He noted that there are three communities of color in Austin: a growing Latino population, a fast-growing Asian American population, and a declining African American population. He said that geographic dispersion of some minority populations would give them a better chance of election to at-large seats, which he referred to as “safety valves.”
Garza, drawing on information detailed in The Austin Bulldog’s mapping of the 40-year election history, 1971 through 2011, said that two zip codes dominated elections and that the current council has no representative who lives south of the river (as have seven previous city councils).
Thus, Garza said, having two at-large council seats, coupled with the historical reality that the mayor is virtually always a resident of West Austin, would give that part of town at least four, and perhaps five representatives, depending on how many districts West Austin gets in the mapping process.
Jung said the differences between the 10-1 and 8-2-1 plans were not as large as the differences between them and the current all-at-large system.
“We need to have that change,” he said.
Like Altamirano, Jung stressed his belief that dispersed Asians would have a better chance “to elect one of their own” to an at-large seat.
Young noted that the 10-1 plan got on the ballot through a petition drive that gathered 33,000 signatures and was recommended by the council-appointed Charter Revision Committee, while the 8-2-1 plan was a last-minute entry the council decided to offer after the Real Estate Council of Austin endorsed it.
Young contended that the 8-2-1 plan denies an opportunity district to African Americans and—if it wins voter approval—would be thrown out by the U.S. Department of Justice as a violation of the Voting Rights Act. Young also pointed out that Asian Americans have been elected to geographic council districts in both San Antonio and Houston by building coalitions.
Will 8-2-1 pass legal muster?
When panelists got to question each other, Altamirano asked why Young claims 8-2-1 violates the Voting Rights Act.
Young replied that the plan would deny an opportunity district to African Americans and the NAACP would file an objection because in that group’s opinion it would constitute retrogression (that is, an impermissible reduction in their ability to influence elections). Young, who claims to have decades of experience in drawing election-district boundaries that were upheld by the Department of Justice, said he thought the retrogression claim would be sustained.
Jung countered, saying that Young’s claim African Americans would be disadvantaged under 8-2-1 is at odds with the plan’s endorsement by retired State Representative Wilhelmina Delco (D-Austin). (Delco was the first African American elected to the Austin school board, and the first African American elected to the Travis County delegation of the Texas House of Representatives.)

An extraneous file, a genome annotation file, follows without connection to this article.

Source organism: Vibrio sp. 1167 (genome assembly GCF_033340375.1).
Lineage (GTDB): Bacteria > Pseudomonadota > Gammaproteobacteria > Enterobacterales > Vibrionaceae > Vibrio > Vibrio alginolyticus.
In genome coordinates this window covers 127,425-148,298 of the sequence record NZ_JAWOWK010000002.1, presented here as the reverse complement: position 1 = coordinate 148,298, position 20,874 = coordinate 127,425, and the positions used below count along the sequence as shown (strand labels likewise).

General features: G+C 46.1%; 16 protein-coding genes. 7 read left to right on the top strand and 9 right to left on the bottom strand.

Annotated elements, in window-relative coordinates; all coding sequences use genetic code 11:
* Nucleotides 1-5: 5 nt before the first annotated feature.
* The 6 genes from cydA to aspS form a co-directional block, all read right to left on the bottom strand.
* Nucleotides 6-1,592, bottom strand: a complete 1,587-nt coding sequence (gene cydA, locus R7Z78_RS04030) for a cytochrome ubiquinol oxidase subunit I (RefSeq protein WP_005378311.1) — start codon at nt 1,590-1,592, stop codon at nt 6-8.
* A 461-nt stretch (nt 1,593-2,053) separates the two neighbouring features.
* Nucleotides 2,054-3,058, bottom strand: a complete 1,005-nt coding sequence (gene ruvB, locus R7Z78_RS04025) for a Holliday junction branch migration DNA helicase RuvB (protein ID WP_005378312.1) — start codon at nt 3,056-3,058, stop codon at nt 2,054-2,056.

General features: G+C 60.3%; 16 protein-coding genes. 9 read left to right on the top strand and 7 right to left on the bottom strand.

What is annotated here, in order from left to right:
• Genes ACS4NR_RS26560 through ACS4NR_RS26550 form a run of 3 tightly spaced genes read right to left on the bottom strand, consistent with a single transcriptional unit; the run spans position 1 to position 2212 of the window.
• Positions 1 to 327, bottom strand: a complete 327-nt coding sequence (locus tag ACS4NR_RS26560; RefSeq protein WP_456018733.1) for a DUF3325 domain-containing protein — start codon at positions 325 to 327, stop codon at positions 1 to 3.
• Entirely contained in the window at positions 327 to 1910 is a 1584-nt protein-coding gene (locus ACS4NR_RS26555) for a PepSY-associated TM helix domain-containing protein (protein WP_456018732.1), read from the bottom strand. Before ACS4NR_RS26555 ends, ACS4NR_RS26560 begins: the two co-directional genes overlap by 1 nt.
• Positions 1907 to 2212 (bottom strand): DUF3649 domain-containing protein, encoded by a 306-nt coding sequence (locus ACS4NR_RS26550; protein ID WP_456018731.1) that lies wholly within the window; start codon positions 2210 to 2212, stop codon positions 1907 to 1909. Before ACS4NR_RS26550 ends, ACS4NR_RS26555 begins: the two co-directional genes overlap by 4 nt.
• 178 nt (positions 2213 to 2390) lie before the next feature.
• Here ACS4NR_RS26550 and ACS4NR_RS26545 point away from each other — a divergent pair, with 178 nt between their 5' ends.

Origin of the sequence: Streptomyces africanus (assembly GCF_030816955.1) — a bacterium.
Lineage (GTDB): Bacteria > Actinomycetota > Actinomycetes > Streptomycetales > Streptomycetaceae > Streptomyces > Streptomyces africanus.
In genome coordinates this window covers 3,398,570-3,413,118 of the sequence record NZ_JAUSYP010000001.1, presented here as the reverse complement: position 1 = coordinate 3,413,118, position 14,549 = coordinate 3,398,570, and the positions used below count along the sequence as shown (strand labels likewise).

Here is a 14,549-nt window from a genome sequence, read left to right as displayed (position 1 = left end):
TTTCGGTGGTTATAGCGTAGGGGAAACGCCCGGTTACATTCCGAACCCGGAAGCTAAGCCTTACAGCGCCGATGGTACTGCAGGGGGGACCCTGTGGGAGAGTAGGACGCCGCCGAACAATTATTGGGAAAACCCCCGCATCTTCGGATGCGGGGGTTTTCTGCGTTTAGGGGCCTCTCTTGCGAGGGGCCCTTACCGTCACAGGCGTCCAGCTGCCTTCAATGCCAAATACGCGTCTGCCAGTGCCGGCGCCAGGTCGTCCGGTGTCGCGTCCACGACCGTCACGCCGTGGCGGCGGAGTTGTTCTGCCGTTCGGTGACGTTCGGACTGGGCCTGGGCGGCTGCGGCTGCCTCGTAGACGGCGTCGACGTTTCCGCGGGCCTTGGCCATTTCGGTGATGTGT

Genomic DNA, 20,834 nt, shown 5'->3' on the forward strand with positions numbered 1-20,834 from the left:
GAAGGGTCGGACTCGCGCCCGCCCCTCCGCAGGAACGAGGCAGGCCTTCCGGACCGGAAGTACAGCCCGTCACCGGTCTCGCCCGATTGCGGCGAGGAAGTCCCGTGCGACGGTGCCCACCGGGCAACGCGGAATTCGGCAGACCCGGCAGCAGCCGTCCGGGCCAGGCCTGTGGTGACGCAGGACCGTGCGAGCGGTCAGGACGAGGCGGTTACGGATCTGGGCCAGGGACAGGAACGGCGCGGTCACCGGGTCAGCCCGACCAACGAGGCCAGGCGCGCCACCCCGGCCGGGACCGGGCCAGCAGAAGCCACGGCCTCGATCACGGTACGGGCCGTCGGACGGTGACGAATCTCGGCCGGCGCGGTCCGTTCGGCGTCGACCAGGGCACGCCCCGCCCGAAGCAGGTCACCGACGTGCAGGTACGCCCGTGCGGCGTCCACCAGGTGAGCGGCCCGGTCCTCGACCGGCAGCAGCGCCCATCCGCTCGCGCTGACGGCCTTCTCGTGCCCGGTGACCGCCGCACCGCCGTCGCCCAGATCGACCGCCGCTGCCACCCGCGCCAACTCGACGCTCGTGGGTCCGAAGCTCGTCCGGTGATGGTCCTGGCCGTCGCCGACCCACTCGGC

Young replied that he has not shown his data to Delco. “If she saw the data, I think she would come to a different position.”
Drawing district boundaries
Gray Panthers Emcee Aisenman noted there is concern about how districts would be drawn after the election and asked why one method is preferable to the other.
Jung said he does not advocate for how districts would be drawn but he thinks the plan for the Independent Citizens Redistricting Commission is flawed. He objects to that methodology being enshrined in the City Charter, where it would require another election, after at least two years have elapsed, to change any problems that might surface.
He said it leaves no method for overturning unpopular maps drawn by the commission.
Young countered that leaving the process under the City Council’s control would lead to the same kind of gerrymandering that’s routinely done by the Texas Legislature (which has divided Travis County into five separate congressional districts). The Commission takes politicians out of the process. He said California just used a similar process and the Austin Commission would draw boundaries under strict criteria.
“The requirements are there so some ambitious hack won’t get hold of it and screw it up like the Legislature does,” he said.
Young asked his opponents how lesbians, bisexuals, gays and transsexuals would be disadvantaged by having no at-large seats under the 10-1 plan. He noted that southeast Travis County, which is predominantly Latino, had elected the Texas Legislature’s only openly gay representative (Glen Maxey) who served that district for 12 years.